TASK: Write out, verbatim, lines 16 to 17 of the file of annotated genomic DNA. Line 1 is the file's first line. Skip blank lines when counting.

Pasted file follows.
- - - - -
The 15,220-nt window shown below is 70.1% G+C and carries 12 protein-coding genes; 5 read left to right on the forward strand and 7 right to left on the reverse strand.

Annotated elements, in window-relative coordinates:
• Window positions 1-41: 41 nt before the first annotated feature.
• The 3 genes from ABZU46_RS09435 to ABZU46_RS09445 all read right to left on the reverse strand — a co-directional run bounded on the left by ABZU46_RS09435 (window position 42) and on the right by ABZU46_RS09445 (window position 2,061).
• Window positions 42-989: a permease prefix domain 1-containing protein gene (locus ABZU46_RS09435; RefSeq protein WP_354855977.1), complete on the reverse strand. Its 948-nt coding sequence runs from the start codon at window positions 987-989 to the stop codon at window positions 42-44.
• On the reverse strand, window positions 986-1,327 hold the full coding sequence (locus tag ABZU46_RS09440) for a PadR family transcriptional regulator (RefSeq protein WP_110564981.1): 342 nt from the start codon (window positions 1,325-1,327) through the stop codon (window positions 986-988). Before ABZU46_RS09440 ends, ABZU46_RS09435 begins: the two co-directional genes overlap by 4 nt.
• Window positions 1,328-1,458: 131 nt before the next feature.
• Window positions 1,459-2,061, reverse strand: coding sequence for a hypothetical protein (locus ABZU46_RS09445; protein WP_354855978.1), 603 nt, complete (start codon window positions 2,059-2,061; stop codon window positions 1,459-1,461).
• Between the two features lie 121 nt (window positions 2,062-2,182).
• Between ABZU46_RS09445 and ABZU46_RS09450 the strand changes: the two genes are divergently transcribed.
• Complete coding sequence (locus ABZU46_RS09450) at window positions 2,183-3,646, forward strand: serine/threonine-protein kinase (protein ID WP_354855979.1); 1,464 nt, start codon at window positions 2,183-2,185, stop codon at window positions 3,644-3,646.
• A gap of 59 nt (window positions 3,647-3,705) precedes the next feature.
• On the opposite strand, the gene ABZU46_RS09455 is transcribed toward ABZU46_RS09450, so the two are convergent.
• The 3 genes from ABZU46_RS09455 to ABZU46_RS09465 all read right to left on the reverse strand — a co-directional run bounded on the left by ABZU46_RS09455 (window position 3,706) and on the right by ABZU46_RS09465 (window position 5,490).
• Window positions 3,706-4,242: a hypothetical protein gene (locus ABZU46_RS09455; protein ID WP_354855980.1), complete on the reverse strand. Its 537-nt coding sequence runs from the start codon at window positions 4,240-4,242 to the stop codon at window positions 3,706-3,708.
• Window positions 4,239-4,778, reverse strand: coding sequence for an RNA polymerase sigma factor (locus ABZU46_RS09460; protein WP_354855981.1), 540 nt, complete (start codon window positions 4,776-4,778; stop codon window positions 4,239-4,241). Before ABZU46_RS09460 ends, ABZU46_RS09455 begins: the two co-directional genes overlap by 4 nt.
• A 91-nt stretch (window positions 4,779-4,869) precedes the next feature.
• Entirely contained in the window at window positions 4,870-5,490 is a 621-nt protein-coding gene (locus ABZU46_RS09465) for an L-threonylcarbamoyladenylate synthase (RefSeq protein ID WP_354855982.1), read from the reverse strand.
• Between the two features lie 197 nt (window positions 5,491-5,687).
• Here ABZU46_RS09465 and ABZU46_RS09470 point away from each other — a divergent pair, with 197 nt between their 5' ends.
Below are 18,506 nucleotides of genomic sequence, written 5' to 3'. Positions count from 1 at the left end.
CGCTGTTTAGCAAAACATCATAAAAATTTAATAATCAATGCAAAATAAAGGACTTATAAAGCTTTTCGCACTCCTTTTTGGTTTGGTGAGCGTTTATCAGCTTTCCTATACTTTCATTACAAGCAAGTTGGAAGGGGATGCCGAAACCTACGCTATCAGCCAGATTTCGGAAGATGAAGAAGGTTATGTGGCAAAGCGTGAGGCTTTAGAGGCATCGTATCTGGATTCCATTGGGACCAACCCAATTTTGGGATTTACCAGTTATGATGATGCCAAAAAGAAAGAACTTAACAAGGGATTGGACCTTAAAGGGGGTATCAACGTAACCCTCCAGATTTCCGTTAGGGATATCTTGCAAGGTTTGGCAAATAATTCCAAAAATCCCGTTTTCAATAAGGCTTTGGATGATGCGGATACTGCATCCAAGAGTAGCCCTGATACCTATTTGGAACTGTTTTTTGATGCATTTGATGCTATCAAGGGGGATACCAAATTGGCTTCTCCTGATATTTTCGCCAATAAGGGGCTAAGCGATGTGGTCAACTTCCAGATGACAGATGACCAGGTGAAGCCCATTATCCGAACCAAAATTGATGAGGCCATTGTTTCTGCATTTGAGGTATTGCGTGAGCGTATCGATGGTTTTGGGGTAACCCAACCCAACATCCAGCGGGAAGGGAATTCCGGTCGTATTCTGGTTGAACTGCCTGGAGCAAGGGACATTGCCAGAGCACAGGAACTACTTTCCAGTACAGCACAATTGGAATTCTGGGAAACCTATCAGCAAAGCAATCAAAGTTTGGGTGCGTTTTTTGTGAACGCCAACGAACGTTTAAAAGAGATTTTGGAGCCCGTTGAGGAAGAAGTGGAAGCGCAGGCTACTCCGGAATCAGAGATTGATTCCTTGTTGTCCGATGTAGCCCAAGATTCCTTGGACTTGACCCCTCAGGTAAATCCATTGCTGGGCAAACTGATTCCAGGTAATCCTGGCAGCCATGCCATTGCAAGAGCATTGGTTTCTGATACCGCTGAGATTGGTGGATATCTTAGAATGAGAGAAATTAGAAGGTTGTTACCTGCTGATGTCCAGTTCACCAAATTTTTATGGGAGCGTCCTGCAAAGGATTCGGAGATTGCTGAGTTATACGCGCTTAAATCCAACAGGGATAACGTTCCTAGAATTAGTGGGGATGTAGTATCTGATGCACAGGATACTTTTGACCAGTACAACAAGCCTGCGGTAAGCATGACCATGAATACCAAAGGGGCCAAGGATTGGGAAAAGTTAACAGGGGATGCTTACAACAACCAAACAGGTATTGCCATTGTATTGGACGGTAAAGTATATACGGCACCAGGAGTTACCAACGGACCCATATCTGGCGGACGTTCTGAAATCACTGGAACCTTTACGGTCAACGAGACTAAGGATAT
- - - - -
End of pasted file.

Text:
• Window positions 4,239-4,778, reverse strand: coding sequence for an RNA polymerase sigma factor (locus ABZU46_RS09460; protein WP_354855981.1), 540 nt, complete (start codon window positions 4,776-4,778; stop codon window positions 4,239-4,241). Before ABZU46_RS09460 ends, ABZU46_RS09455 begins: the two co-directional genes overlap by 4 nt.
• A 91-nt stretch (window positions 4,779-4,869) precedes the next feature.